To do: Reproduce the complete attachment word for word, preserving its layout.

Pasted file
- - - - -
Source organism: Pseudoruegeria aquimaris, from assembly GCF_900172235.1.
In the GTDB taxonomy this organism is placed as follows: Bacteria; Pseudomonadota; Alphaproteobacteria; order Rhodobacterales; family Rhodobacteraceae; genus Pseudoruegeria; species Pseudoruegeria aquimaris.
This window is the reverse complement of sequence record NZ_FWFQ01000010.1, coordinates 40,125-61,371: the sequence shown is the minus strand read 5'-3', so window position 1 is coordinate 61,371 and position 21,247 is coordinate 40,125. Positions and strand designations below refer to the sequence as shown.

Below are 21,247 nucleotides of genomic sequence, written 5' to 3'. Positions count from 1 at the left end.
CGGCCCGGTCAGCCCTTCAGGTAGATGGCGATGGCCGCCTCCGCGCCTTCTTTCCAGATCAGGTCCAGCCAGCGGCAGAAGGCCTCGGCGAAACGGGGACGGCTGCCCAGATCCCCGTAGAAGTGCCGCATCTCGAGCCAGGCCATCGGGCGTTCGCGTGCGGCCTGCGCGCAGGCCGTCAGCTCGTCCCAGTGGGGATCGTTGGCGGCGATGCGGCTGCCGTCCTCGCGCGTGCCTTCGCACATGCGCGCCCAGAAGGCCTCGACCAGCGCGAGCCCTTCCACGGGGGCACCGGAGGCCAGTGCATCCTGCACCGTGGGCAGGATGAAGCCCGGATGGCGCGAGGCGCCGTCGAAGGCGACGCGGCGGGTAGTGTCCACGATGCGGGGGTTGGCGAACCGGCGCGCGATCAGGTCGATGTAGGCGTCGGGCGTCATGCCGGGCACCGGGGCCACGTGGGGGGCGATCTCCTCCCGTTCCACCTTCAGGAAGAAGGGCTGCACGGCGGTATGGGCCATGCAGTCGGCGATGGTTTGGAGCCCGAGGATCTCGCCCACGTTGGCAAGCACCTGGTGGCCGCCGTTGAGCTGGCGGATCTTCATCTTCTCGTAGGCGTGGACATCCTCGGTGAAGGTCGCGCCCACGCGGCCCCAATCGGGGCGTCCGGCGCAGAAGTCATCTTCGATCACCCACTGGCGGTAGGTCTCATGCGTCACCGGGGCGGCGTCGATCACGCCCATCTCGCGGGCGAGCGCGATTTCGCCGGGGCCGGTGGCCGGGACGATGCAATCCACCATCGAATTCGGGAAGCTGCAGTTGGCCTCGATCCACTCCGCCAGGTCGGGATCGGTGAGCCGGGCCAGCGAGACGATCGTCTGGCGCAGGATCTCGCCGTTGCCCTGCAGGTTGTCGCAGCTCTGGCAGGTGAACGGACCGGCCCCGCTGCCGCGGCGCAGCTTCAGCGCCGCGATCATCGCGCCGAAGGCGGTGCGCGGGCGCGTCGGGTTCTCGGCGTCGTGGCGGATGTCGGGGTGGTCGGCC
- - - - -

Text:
Source organism: Pseudoruegeria aquimaris, from assembly GCF_900172235.1.
In the GTDB taxonomy this organism is placed as follows: Bacteria; Pseudomonadota; Alphaproteobacteria; order Rhodobacterales; family Rhodobacteraceae; genus Pseudoruegeria; species Pseudoruegeria aquimaris.
This window is the reverse complement of sequence record NZ_FWFQ01000010.1, coordinates 40,125-61,371: the sequence shown is the minus strand read 5'-3', so window position 1 is coordinate 61,371 and position 21,247 is coordinate 40,125. Positions and strand designations below refer to the sequence as shown.

Below are 21,247 nucleotides of genomic sequence, written 5' to 3'. Positions count from 1 at the left end.
CGGCCCGGTCAGCCCTTCAGGTAGATGGCGATGGCCGCCTCCGCGCCTTCTTTCCAGATCAGGTCCAGCCAGCGGCAGAAGGCCTCGGCGAAACGGGGACGGCTGCCCAGATCCCCGTAGAAGTGCCGCATCTCGAGCCAGGCCATCGGGCGTTCGCGTGCGGCCTGCGCGCAGGCCGTCAGCTCGTCCCAGTGGGGATCGTTGGCGGCGATGCGGCTGCCGTCCTCGCGCGTGCCTTCGCACATGCGCGCCCAGAAGGCCTCGACCAGCGCGAGCCCTTCCACGGGGGCACCGGAGGCCAGTGCATCCTGCACCGTGGGCAGGATGAAGCCCGGATGGCGCGAGGCGCCGTCGAAGGCGACGCGGCGGGTAGTGTCCACGATGCGGGGGTTGGCGAACCGGCGCGCGATCAGGTCGATGTAGGCGTCGGGCGTCATGCCGGGCACCGGGGCCACGTGGGGGGCGATCTCCTCCCGTTCCACCTTCAGGAAGAAGGGCTGCACGGCGGTATGGGCCATGCAGTCGGCGATGGTTTGGAGCCCGAGGATCTCGCCCACGTTGGCAAGCACCTGGTGGCCGCCGTTGAGCTGGCGGATCTTCATCTTCTCGTAGGCGTGGACATCCTCGGTGAAGGTCGCGCCCACGCGGCCCCAATCGGGGCGTCCGGCGCAGAAGTCATCTTCGATCACCCACTGGCGGTAGGTCTCATGCGTCACCGGGGCGGCGTCGATCACGCCCATCTCGCGGGCGAGCGCGATTTCGCCGGGGCCGGTGGCCGGGACGATGCAATCCACCATCGAATTCGGGAAGCTGCAGTTGGCCTCGATCCACTCCGCCAGGTCGGGATCGGTGAGCCGGGCCAGCGAGACGATCGTCTGGCGCAGGATCTCGCCGTTGCCCTGCAGGTTGTCGCAGCTCTGGCAGGTGAACGGACCGGCCCCGCTGCCGCGGCGCAGCTTCAGCGCCGCGATCATCGCGCCGAAGGCGGTGCGCGGGCGCGTCGGGTTCTCGGCGTCGTGGCGGATGTCGGGGTGGTCGGCC